Grant scored 3 goals in under 3 minutes in the Outlaws’ semifinal game against Boston that showed why he has won so many championships in his incredible career. In the championship game, he was throwing one handed passes on a rope and leading his team in every huddle. Not only was he leading the Outlaws on the field, but he was drawing up plays and essentially serving as the offensive coordinator. Grant isn’t as fast as he used to be, but he is still one of the hardest players to defend because he is dodging like a train that keeps on coming and a pass or shot could come at any second behind his back or with one hand. Grant came out of retirement to play this year and unfortunately wasn’t able to win another championship. Will he play next season? I really hope so and lacrosse community would love him to do so, but if this was his last performance it was another masterpiece. Thank you, John Grant Jr., for showing what it means to be a true competitor and an ambassador of this great game.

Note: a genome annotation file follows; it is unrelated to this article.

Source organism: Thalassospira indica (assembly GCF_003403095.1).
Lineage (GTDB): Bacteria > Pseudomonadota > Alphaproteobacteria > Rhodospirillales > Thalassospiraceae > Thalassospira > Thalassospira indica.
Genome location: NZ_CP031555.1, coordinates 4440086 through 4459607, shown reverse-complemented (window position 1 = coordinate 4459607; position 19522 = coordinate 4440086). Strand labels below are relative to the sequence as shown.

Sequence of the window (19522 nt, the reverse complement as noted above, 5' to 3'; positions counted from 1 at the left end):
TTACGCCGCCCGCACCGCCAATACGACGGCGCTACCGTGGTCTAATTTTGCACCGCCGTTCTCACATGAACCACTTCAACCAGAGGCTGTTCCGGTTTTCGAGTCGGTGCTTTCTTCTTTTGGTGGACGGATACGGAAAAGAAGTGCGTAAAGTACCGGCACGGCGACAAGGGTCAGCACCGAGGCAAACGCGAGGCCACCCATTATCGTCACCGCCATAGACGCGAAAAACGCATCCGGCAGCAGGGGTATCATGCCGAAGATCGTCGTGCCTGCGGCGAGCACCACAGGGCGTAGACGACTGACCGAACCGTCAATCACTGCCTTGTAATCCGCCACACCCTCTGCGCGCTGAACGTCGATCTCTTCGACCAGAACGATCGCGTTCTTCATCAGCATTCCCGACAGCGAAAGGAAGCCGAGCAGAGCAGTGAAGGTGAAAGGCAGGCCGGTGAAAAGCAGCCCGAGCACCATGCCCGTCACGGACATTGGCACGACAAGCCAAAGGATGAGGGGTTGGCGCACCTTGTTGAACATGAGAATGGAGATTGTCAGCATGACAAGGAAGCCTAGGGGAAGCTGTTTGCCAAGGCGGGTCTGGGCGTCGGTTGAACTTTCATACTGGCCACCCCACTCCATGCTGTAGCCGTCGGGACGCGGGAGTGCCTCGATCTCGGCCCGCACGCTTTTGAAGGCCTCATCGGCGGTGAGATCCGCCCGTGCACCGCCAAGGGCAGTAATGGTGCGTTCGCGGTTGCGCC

First year players on all four playoff teams had impressive weekends and were crucial to their teams’ success with Chesapeake’s Andrew Kew having the biggest impact with his game winning goal in the championship. Alex Woodall, Brendan Sunday, Chris Aslanian, Jack Jasinski, John Wagner, and Warren Jeffrey all played well. Warren Jeffrey was even able to contain John Grant Jr. for most of the championship game.

Honorable Mentions

Mikie Schlosser

Mikie Schlosser is a bad bad man. No one can dodge downhill quite like Schlosser and he was a matchup nightmare for both the Cannons and the Bayhawks. His on the run rips were huge for the Outlaws momentum in both games as they made their comebacks.

Lyle Thompson

Lyle racked up more awards over the weekend including Offensive Player of the Year and MLL MVP and showed why on the way to winning another championship. Even with a minor injury, Lyle was the most dangerous dodger on the field as he stutter stepped and found creative ways to score as well as find his teammates. Lyle plays with the same compete level in the first game of the season as the championship game.